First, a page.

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Auburn again.

"I tell you, I do not know the team!" - John Magruder, November 2008 "Forgive me father, for I have sinned." - John Magruder, Septermber 2009
"I tell you, I do not know the team!" November 2008 "Forgive me father, for I have sinned." Septermber 2009

I have to make a confession:  I stopped believing in the 2008 Auburn Tigers.  Credit where due:  I was with them at least through the bewildering first half of the season.  I was even comfortable with the confusion prior to the LSU game – being that we had shown our lethality in a different phase of the game in each of the preceding tilts – and hopeful for our chances of beating the bengals even up to halftime.  That game left me stunned, picking over the bits of glass in the rubble for fingerprints.  Then Tennessee annihilated itself, offering no concrete answers to our multitude of questions.  And then, the seventh bowl overflowed just before it was tipped out:  Vanderbilt brutally exposed our deficiencies as only Vanderbilt can.  The experts conferred, and revealed that our team ran little-to-nothing of the offense our coordinator was hired to install, and almost in the same moment, he was sent packing.  Thanks for nothing, state of Tennessee.

From then on, the season was wreck and ruin, the likes of which have not visited the Plains in a long, long time.  A true humiliation at the hands of the Crimson Tide.  A ten-year head coach fired.  Assistants revealing their punt-to-win philosophy, or worse, casually describing a lack of desire to coach football, or – worst of all – defecting to a hated rival in a rat-jumps-ship maneuver that cuts to the heart of why Auburn is Auburn at all:  family.  We came to know later of the hidden depths of schism in our football team, born of the coaches’ inability to appoint a single competent leader of this team that thirsted for simple direction.  Our sole win after Tennessee’s hari-Crompton was over UT-Martin, a doppelganger wearing our uniforms and running a facsimile of our old offense.

It was bad.  Real bad.  I, you, we all wanted to know:  when would we be Auburn again?

Cut ahead to this season.  Fast-forward through our incredulity at the hiring of a 5-19 former assistant, and the subsequent re-crowning of a poorly-playing quarterback as the starter.  For the moment, leave behind our amazement at the offensively-driven walloping of two competent teams, at the explosion of rushing yards from a previously-hesitant tiger squad, at the records set, at the sheer joy of mere efficiency.  None of that matters right now.  These words matter, words neither you nor I nor any other Auburn Tiger has heard in quite a while:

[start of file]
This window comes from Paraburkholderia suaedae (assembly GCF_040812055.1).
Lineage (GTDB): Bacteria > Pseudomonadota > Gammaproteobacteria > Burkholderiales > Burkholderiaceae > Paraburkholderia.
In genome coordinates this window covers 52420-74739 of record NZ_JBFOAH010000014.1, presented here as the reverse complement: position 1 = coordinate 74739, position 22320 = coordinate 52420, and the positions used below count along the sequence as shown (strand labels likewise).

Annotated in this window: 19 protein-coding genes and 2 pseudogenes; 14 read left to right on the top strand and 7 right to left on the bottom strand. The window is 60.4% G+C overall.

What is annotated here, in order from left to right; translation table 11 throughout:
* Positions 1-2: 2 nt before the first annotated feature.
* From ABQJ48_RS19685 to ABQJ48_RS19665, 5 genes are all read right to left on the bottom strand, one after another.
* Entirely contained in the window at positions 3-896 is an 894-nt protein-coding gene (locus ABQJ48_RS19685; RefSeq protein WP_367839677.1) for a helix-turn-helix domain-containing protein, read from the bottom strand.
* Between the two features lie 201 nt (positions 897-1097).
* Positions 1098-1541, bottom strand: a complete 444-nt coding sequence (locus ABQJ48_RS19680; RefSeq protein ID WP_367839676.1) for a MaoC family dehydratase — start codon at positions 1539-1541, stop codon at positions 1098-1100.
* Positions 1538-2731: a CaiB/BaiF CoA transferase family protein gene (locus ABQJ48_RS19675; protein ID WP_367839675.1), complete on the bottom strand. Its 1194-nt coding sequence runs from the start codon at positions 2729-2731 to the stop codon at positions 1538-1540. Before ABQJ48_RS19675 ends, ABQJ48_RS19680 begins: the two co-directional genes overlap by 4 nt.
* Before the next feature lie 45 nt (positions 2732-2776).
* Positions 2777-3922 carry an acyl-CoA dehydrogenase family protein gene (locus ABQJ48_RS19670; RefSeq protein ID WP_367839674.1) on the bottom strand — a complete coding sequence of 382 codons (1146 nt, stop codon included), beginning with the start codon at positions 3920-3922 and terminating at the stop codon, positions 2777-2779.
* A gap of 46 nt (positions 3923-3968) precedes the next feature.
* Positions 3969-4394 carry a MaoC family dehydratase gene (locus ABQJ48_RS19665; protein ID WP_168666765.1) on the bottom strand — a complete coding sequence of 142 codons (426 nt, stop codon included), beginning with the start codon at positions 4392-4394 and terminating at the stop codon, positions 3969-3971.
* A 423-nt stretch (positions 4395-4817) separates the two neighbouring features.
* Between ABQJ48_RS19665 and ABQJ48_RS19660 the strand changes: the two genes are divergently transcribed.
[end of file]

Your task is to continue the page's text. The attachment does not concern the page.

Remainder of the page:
Coach (Chizik) always talks about imposters during a game and we had to take them down with our will. We had to react to the situation as we always knew we could come back from the deficit.  – Chris Todd

I’m just proud that he’s got that sticktoitiveness to him.  – Coach Gene Chizik

We stayed together — even when they went up 14-0. They got off to an early jump, but we stayed together as a team. Nobody put their head down.  – Jake Ricks

(courtesy of Jay G.)

As much as it pains me to say, in 2008 the Auburn Tigers were more impostors than imposers-of-will.  The games we won against BCS-conference competition could very easily have been lost.  One field goal goes less awry in the Mississippi State game, a different Vol quarterback gets the nod (or a certain one gets a clue,) and we could have ended up 3-9 with wins over Louisiana Monroe, Southern Miss, and UT-Martin.  And we certainly weren’t a team to keep its head up in adversity – the strategy was more to get the lead (if we could get it at all) and turtle.  Once Tubby lost his riverboat gambler mojo for good and the daringness went out of our game planning, the only thing left was our defense and that defense flat gave out.  Who could blame them?  There was no sticktoitiveness to our team whatsoever.  We were the definition of a first-half team, the unit that couldn’t finish what it started.

And now, now… how long has it been since the plainsmen were confident they could recover from a lightning-quick two-touchdown deficit?  That’s a new phenomenon to me.  And yet, Auburn has rallied to win two games this year, after the first-half struggles against La-Tech and the rapid-succession shots to the jaw from West Virginia.  Much of the credit for that must go to the coaches’ strategies – our team has been better-conditioned this offseason than it has in a long time, and Roof and Malzahn seem to be making effective adjustments.  (Get a load of our fourth-quarter bald-faced bullrushing of some extremely fatigued WVU linemen.  I love every second of it.)  But I still put it all on the shoulders of these young men.  Men who ride with each other, no matter what.  Men who will walk back out onto the field that their previously-civil fans have booed them off of.  Even early in the game, when the offense sputtered and a jittery defense looked so porous, when the trick plays were executed poorly, when the crowd went quiet except for the pocket of mountaineer gold – these were all ripe opportunities to put our heads down and simply give up.  But this year’s Plainsmen aren’t going to be broken.  Not by you.  Not by me.  Not by Noel Devine.